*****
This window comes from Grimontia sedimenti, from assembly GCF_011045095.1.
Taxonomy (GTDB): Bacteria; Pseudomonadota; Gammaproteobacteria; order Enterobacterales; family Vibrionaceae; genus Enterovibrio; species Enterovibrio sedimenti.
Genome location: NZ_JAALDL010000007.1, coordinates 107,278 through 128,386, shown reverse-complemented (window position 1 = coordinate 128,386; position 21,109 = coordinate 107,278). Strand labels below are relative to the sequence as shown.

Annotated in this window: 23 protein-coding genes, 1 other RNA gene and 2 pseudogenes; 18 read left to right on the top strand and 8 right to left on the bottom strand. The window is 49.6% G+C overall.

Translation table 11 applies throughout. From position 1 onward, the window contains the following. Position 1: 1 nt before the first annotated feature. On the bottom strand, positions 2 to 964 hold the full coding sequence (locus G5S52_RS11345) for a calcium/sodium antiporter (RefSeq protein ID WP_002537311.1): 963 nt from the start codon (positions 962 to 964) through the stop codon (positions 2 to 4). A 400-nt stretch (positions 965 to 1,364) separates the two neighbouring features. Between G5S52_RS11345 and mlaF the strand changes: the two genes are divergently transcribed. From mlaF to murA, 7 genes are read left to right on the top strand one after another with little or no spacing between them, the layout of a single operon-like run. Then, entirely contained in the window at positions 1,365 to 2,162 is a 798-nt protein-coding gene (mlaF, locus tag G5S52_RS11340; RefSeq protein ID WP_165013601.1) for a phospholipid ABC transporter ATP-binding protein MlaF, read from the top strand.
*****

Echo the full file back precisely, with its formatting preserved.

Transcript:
This window comes from Grimontia sedimenti, from assembly GCF_011045095.1.
Taxonomy (GTDB): Bacteria; Pseudomonadota; Gammaproteobacteria; order Enterobacterales; family Vibrionaceae; genus Enterovibrio; species Enterovibrio sedimenti.
Genome location: NZ_JAALDL010000007.1, coordinates 107,278 through 128,386, shown reverse-complemented (window position 1 = coordinate 128,386; position 21,109 = coordinate 107,278). Strand labels below are relative to the sequence as shown.

Annotated in this window: 23 protein-coding genes, 1 other RNA gene and 2 pseudogenes; 18 read left to right on the top strand and 8 right to left on the bottom strand. The window is 49.6% G+C overall.

Translation table 11 applies throughout. From position 1 onward, the window contains the following. Position 1: 1 nt before the first annotated feature. On the bottom strand, positions 2 to 964 hold the full coding sequence (locus G5S52_RS11345) for a calcium/sodium antiporter (RefSeq protein ID WP_002537311.1): 963 nt from the start codon (positions 962 to 964) through the stop codon (positions 2 to 4). A 400-nt stretch (positions 965 to 1,364) separates the two neighbouring features. Between G5S52_RS11345 and mlaF the strand changes: the two genes are divergently transcribed. From mlaF to murA, 7 genes are read left to right on the top strand one after another with little or no spacing between them, the layout of a single operon-like run. Then, entirely contained in the window at positions 1,365 to 2,162 is a 798-nt protein-coding gene (mlaF, locus tag G5S52_RS11340; RefSeq protein ID WP_165013601.1) for a phospholipid ABC transporter ATP-binding protein MlaF, read from the top strand.